Scott Lentz
Any Denverite who's ever spent time in the Land of Enchantment will tell you that while the New Mexican outposts of Little Anita's are nothing to write home about, our two locations are an indispensable hedge against homesickness for the regional flavors that make Albuquerque and its environs such a foodie hot spot. The blue-corn enchiladas slathered in green chile and topped with a fried egg are right off the menu at the Range in Bernalillo, the red chile a staple of New Mexican cuisine that's rare here, and the sopapillas among the only ones in town done right. And Little Anita's even recognizes the true meaning of Christmas: a plate done with half red, half green chile, in real New Mexico style.
Courtesy Sherpa's Adventure Restaurant & Bar Facebook
Owner Pemba Sherpa -- a native of Nepal who grew up in the shadow of Everest and made his living as a mountain guide before settling in Colorado -- wanted to create a "traveler's lounge," a place where climbers and adventurers could gather and plan, reminisce and share stories over cold beers and warm butter tea. And he did just that with Sherpa's Adventurers Restaurant -- but he went further, creating a menu that's an adventure in itself. The roster includes momo dumplings and lashi laced with rosewater, thick Nepalese stews and Indian pakoras and samosa and saag -- all less exotic than you might think, and full of recognizable flavors and ethnic preparations that would comfort any traveler. Even if he never leaves a Sherpa's armchair.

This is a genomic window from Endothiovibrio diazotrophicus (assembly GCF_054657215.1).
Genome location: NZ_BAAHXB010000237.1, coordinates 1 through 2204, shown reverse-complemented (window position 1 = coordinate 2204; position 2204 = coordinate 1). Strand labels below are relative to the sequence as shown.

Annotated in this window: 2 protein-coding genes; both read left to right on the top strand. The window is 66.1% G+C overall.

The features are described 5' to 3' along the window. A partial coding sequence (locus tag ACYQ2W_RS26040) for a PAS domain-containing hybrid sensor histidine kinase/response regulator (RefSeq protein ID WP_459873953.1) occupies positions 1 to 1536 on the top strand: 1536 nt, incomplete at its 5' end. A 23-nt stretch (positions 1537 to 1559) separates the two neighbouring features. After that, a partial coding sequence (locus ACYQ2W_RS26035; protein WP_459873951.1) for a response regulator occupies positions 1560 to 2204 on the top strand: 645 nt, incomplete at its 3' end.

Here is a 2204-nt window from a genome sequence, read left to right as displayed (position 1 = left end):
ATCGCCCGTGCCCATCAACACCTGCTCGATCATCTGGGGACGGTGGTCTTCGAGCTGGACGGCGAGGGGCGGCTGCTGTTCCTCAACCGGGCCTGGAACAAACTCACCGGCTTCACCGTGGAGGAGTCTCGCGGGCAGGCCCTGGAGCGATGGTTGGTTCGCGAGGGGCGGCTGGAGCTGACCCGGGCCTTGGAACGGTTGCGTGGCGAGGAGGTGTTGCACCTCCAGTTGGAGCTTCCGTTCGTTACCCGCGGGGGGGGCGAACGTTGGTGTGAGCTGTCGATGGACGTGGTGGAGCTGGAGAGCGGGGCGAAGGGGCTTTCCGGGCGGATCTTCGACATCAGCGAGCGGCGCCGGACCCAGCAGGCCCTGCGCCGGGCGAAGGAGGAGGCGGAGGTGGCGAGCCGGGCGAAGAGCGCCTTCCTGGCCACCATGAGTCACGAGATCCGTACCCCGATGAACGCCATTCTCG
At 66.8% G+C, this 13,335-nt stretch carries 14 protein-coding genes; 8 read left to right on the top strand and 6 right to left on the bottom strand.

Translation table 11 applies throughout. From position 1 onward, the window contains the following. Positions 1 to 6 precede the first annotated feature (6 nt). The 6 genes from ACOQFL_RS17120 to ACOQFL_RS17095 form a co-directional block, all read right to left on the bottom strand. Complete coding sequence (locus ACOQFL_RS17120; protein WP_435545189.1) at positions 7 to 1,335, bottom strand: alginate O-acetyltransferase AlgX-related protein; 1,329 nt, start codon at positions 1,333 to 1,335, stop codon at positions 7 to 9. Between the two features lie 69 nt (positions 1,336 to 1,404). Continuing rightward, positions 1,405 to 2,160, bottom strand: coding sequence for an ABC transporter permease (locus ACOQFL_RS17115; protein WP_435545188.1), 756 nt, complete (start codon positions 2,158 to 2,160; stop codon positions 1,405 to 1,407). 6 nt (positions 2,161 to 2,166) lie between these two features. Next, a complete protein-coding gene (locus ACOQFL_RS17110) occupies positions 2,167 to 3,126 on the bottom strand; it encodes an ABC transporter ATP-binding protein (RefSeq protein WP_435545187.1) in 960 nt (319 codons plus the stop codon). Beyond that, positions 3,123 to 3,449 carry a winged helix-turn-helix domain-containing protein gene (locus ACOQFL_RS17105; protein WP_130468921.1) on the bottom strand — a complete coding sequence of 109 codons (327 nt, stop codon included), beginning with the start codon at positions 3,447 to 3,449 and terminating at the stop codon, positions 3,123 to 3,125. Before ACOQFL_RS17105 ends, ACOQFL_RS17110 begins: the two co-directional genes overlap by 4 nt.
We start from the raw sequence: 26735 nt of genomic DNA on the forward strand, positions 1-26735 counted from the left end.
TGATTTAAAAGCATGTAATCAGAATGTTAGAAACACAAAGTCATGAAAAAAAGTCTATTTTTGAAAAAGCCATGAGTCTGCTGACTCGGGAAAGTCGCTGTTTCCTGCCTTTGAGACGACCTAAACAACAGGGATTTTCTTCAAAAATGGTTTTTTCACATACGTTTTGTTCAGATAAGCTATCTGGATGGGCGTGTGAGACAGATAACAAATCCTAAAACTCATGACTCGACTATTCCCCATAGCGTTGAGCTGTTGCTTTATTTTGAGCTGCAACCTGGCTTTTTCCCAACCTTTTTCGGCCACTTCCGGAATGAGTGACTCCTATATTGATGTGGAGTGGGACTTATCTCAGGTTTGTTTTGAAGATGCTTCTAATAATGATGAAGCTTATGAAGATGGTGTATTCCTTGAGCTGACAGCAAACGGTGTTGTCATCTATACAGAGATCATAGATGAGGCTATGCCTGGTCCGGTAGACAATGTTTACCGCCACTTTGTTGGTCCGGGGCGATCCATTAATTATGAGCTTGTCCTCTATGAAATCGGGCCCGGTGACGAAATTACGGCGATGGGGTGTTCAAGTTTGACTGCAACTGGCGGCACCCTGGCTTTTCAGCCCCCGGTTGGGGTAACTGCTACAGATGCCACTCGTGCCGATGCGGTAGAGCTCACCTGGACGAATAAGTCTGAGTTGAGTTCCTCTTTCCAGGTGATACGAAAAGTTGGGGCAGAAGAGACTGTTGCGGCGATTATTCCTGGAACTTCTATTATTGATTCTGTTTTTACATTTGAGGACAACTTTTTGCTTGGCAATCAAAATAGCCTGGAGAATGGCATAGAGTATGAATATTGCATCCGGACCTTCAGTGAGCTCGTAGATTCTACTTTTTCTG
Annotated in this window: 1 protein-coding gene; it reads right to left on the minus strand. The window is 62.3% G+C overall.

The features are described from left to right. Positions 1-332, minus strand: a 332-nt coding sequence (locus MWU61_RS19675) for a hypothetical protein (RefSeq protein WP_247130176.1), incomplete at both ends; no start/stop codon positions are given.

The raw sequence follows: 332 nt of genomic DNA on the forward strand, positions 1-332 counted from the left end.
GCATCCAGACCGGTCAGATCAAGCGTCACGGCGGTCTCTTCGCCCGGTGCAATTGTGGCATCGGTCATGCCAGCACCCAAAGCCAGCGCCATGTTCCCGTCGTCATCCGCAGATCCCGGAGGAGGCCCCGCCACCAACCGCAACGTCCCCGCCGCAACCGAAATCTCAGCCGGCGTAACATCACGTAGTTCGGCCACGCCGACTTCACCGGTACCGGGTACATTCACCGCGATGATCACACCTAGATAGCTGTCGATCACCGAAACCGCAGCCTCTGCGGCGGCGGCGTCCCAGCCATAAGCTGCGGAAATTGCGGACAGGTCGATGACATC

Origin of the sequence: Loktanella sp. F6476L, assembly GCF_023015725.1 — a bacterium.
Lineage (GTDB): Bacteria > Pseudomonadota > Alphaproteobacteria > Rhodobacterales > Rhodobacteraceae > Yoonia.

When Hector and Maritza Gil took over a former omelet house, they kept breakfast filled with eggs, bacon, potatoes and dollar cups of coffee but added a lunch and dinner menu that reads like a greatest-hits collection of every food standard south of Brownsville and Laredo: bistec encebollado, platanos fritos con crema, fried yucca, carne asada, tortas, Salvadoran-style chicken tamales, fried tilapia. But most folks dropping by this small spot are after pupusas, El Salvador's most recognizable contribution to world culinary culture. Made with flat-grilled cornmeal-flour patties stuffed with anything from pepper-spiked queso to chicharrones and beans, the pupusas come with marinated cabbage, carrot and chile salad (called curtido), as well as a liquid salsa made from stewed tomatoes and chiles. Toss in a cold can of Jumex mango juice from the cooler or perhaps a cold beer, and you've got a quick trip south of the border.
Eric Gruneisen